The Ice Is Falling!!—SO?

I picked this article from Fox News, but it could have been from any major media outlet as they all get the same feeds. I first looked at this last night and wanted to comment on it but it was getting late, so I waited until today. ICECAP has it covered though. Read the first article, (bold is mine) and then read what ICECAP had to say.

Satellite images reveal that a large chunk of the Wilkins ice shelf fell into the ocean sometime around the end of February, suggesting that climate change could be causing it to disintegrate faster than scientists had predicted.The 160-square-mile piece, about seven times the size of Manhattan, had been attached to Antarctica for hundreds, or maybe even 1,500 years.Scientists fear that the entire Wilkins shelf, more than 6,000 square miles, could be next.British Antarctic Survey researcher David Vaughan blamed global warming for the smaller piece’s disintegration.

Satellite images of the initial breakaway on Feb. 28 were noticed within hours, and scientists diverted satellite cameras and even flew an airplane over the ongoing collapse for rare pictures and video.

“It’s an event we don’t get to see very often,” said Ted Scambos, lead scientist at the National Snow and Ice Data Center in Boulder, Colo. “The cracks fill with water and slice off and topple… That gets to be a runaway situation.”

While icebergs naturally break away from the mainland, collapses like this are unusual but are happening more frequently in recent decades, Vaughan said. The collapse is similar to what happens to hardened glass when it is smashed with a hammer, he said.

The rest of the Wilkins ice shelf is holding on by a narrow beam of thin ice. Scientists worry that it too may collapse.

Larger, more dramatic ice collapses occurred in 2002 and 1995.

Vaughan had predicted the Wilkins shelf would collapse about 15 years from now. The part that recently gave way makes up about 4 percent of the overall shelf, but it’s an important part that can trigger further collapse.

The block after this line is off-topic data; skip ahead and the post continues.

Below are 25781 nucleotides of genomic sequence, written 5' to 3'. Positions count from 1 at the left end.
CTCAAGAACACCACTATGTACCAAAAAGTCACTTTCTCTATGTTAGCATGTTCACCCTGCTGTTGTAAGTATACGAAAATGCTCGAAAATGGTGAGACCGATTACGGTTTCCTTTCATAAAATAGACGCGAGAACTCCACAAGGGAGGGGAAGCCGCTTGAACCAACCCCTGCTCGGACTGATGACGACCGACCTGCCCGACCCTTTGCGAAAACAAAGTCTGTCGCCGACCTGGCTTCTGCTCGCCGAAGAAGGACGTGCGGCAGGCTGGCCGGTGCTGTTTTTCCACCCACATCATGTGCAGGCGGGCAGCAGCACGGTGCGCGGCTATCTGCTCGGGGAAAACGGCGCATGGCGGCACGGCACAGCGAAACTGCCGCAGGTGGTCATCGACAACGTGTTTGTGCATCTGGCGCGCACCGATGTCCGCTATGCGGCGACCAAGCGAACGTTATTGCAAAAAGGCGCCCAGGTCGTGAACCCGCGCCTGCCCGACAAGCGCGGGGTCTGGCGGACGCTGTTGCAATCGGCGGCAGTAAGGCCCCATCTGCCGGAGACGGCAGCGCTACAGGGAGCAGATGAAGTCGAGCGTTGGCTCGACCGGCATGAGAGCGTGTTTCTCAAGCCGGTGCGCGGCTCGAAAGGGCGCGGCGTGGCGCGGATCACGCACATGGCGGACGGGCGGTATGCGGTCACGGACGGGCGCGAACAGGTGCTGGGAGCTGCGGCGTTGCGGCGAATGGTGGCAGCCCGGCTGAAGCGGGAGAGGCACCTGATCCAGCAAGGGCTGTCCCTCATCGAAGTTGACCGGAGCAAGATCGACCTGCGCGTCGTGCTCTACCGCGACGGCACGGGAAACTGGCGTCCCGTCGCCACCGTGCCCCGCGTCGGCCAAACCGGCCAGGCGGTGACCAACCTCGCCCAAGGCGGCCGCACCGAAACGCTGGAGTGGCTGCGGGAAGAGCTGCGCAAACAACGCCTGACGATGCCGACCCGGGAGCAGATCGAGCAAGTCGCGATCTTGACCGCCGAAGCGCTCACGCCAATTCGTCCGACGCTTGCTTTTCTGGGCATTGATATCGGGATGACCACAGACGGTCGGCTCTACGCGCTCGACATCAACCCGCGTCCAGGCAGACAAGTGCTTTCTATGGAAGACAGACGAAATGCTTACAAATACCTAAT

There’s still a chance the rest of the ice shelf will survive until next year because this is the end of the Antarctic summer and colder weather is setting in, Vaughan said.

Scientists said they are not concerned about a rise in sea level from the latest event, but say it’s a sign of worsening global warming.

Such occurrences are “more indicative of a tipping point or trigger in the climate system,” said Sarah Das, a scientist at the Woods Hole Oceanographic Institute.

“These are things that are not re-forming,” Das said. “So once they’re gone, they’re gone.”

Climate in Antarctica is complicated and more isolated from the rest of the world.

Much of the continent is not warming and some parts are even cooling, Vaughan said.

However, the western peninsula, which includes the Wilkins ice shelf, juts out into the ocean and is warming. This is the part of the continent where scientists are most concern about ice-melt triggering sea level rise. Source


Let’s see what ICECAP has to say about the same events. Pick which one You would believe.


Icecap Note: Let’s put this in perspective. The account may be misinterpreted by some as the ice cap or a significant (vast) portion is collapsing. In reality it and all the former shelves that collapsed are small and most near the Antarctic peninsula which sticks well out from Antarctica into the currents and winds of the South Atlantic and lies in a tectonically active region with surface and subsurface active volcanic activity. The vast continent has actually cooled since 1979.

See full image here

The full Wilkins 6,000 square mile ice shelf is just 0.39% of the current ice sheet (just 0.1% of the extent last September). Only a small portion of it between 1/10th-1/20th of Wilkins has separated so far, like an icicle falling off a snow and ice covered house. And this winter is coming on quickly. In fact the ice is returning so fast, it is running an amazing 60% ahead (4.0 vs 2.5 million square km extent) of last year when it set a new record. The ice extent is already approaching the second highest level for extent since the measurements began by satellite in 1979 and just a few days into the Southern Hemisphere winter and 6 months ahead of the peak. Wilkins like all the others that temporarily broke up will refreeze soon. We are very likely going to exceed last year’s record. Yet the world is left with the false impression Antarctica’s ice sheet is also starting to disappear.

See full image here Source: The Cryosphere Today

One Icecap reader points also to a paper (Glasser et al, 2008) identifying some of the other natural processes that can lead to these ice sheet breaks, in this case Larsen B. See pdf of this story for posting here.


Well, what do you think? Given the facts shown here, who do you believe?



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